Laura Graves rides Verdades during the Longines FEI Jumping World Cup Final on April 6, 2019 in Gothenburg, Sweden.
Team USA will be without one of its top equestrians when the Olympic Games Tokyo 2020 kick off later this year. Laura Graves, a 2016 U.S. Olympic bronze medalist in team dressage who is ranked No. 7 in the world, announced this week that her horse Verdades is retiring.
“With the retirement of my longtime partner, Verdades (Diddy), it will no longer be possible for me to pursue a place on the team that will represent the United States in Tokyo,” Graves said in a statement released by U.S. Equestrian. “This decision was not taken lightly, but was made in Verdades’ best interests.”
Verdades is an 18-year-old Dutch warmblood, and he’s been with Graves, 32, for most of that time. Graves and her family discovered the horse through a video when he was just three weeks old, according to a story on the FEI website, and he arrived at her Vermont stable at 6 months old.
Initially a difficult and ill-tempered horse, Verdades was such a challenge that at one point Graves tried selling him. Instead, she gave it another shot and, under the tutelage of U.S. Olympian Debbie McDonald, they developed into one of the world’s best combinations.
Their breakout came in 2014, when they finished fifth in the grand prix freestyle at the World Equestrian Games.
They went on to win team gold and individual silver the next year at the Pan American Games in Toronto, and then were part of the bronze-medal U.S. Olympic team in Rio while placing fourth in the individual competition. The bronze medal result matched the best finish for Team USA in dressage since 1948.
Since Rio they continued to have success, winning two silver medals at the 2018 World Equestrian Games and reaching the world No. 1 ranking. That made them the first U.S. partnership to hold that position.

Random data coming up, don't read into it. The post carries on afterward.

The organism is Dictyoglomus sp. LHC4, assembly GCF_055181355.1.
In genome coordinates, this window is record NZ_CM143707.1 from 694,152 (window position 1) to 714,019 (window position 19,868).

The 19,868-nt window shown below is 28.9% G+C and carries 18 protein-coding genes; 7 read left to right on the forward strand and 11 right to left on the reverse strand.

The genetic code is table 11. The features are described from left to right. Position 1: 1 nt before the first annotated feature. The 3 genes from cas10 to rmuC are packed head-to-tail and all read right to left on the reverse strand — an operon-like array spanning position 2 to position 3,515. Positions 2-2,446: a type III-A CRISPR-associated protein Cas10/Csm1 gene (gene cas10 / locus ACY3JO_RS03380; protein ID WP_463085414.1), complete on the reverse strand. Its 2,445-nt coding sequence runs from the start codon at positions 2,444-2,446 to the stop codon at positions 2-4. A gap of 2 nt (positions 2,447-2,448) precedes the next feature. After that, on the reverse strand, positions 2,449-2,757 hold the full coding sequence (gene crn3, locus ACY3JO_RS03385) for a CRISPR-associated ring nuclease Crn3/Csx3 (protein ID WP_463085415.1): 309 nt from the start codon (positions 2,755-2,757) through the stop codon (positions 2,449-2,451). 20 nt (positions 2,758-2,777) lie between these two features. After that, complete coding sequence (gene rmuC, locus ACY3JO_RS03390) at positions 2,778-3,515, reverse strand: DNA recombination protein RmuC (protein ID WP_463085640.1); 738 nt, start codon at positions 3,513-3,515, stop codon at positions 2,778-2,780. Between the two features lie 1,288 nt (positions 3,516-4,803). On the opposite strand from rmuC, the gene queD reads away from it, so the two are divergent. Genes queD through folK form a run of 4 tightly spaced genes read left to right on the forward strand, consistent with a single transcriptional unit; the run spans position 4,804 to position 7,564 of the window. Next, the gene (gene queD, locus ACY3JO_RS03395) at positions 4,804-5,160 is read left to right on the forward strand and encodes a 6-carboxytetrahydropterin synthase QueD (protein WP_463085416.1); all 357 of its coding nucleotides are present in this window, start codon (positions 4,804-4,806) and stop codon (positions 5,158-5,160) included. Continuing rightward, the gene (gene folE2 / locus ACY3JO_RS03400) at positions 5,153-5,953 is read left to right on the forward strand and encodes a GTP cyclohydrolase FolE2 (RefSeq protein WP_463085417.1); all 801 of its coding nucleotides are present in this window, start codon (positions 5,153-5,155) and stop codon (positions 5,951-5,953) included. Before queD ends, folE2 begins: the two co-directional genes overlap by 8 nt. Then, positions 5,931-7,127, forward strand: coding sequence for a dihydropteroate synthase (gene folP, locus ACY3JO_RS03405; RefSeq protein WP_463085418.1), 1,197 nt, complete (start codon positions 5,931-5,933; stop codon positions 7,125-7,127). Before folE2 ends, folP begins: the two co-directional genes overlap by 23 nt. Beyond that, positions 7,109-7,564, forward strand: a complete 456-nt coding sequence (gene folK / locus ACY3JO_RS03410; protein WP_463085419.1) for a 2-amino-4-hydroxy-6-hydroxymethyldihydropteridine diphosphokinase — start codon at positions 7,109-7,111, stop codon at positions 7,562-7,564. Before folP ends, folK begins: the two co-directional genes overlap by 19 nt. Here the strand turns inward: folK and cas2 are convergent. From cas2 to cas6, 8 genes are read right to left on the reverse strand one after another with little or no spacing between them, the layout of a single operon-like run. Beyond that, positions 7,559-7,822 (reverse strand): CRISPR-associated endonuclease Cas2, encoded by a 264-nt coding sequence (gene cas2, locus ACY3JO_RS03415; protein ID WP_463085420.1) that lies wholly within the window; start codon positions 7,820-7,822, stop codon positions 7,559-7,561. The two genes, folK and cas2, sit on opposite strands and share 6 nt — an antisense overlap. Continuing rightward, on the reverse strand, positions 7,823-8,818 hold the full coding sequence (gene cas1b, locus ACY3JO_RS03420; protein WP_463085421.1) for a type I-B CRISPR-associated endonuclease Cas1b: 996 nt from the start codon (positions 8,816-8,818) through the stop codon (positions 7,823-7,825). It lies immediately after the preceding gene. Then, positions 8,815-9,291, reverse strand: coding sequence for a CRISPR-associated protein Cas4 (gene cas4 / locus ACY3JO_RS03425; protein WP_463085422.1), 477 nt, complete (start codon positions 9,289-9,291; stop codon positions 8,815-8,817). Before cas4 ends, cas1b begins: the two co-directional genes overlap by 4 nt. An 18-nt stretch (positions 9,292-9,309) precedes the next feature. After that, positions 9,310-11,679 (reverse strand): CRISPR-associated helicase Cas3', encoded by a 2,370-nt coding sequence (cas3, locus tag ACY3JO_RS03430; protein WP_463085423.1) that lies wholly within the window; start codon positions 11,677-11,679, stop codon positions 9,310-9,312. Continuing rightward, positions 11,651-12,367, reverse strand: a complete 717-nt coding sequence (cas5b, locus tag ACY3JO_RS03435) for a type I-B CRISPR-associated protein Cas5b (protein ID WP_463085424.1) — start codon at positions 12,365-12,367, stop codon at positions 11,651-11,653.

With the Tokyo Games nearing, however, Graves decided not to push it.
“I've always promised that I would do my best to listen and make the right choice for him when this time came,” she wrote in an Instagram tribute. “It became clear in recent weeks that he was not going to be able to return to his usual top form in 2020.”
Graves continued: “This horse not only achieved every goal we ever set, but he fulfilled dreams that I never knew I had. Not always the easiest, it was his generous heart and incredible sense of loyalty that made him one of a kind. Every time I sit in his saddle, I continue to feel honored and humble that he allowed me to be his person. We have travelled the world together, many times over and cut our teeth at some the world's greatest competitions.”
Though Graves will not compete in Tokyo, she’s not retiring. She said she’s “very much looking forward to the next chapter of my career with a stable full of young horses.”
The U.S., meanwhile, must fill its three-person dressage team without her. Based on the most recent rankings, the next three U.S. riders are No. 11 Kasey Perry-Glass, riding Goerklintgaards Dublet; No. 20 Adrienne Lyle with Salvino, and No. 27 Shelly Francis with Danilo.